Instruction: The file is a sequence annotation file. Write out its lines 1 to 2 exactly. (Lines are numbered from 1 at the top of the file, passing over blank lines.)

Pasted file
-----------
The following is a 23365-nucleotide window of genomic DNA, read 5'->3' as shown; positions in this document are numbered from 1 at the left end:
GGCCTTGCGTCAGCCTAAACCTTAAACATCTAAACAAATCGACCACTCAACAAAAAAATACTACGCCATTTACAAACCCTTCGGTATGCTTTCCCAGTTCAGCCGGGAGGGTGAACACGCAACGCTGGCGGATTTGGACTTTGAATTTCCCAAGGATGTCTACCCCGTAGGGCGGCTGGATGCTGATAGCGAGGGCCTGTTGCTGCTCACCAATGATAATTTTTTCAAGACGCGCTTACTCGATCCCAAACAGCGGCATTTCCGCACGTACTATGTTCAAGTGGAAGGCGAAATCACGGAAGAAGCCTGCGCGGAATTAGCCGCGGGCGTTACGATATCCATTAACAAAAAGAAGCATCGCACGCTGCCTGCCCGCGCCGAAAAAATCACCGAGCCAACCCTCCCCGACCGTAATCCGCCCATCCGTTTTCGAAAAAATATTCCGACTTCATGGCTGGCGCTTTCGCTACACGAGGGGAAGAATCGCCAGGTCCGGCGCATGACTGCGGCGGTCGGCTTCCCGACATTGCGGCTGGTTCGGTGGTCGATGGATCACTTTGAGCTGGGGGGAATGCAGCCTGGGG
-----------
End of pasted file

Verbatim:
The following is a 23365-nucleotide window of genomic DNA, read 5'->3' as shown; positions in this document are numbered from 1 at the left end:
GGCCTTGCGTCAGCCTAAACCTTAAACATCTAAACAAATCGACCACTCAACAAAAAAATACTACGCCATTTACAAACCCTTCGGTATGCTTTCCCAGTTCAGCCGGGAGGGTGAACACGCAACGCTGGCGGATTTGGACTTTGAATTTCCCAAGGATGTCTACCCCGTAGGGCGGCTGGATGCTGATAGCGAGGGCCTGTTGCTGCTCACCAATGATAATTTTTTCAAGACGCGCTTACTCGATCCCAAACAGCGGCATTTCCGCACGTACTATGTTCAAGTGGAAGGCGAAATCACGGAAGAAGCCTGCGCGGAATTAGCCGCGGGCGTTACGATATCCATTAACAAAAAGAAGCATCGCACGCTGCCTGCCCGCGCCGAAAAAATCACCGAGCCAACCCTCCCCGACCGTAATCCGCCCATCCGTTTTCGAAAAAATATTCCGACTTCATGGCTGGCGCTTTCGCTACACGAGGGGAAGAATCGCCAGGTCCGGCGCATGACTGCGGCGGTCGGCTTCCCGACATTGCGGCTGGTTCGGTGGTCGATGGATCACTTTGAGCTGGGGGGAATGCAGCCTGGGG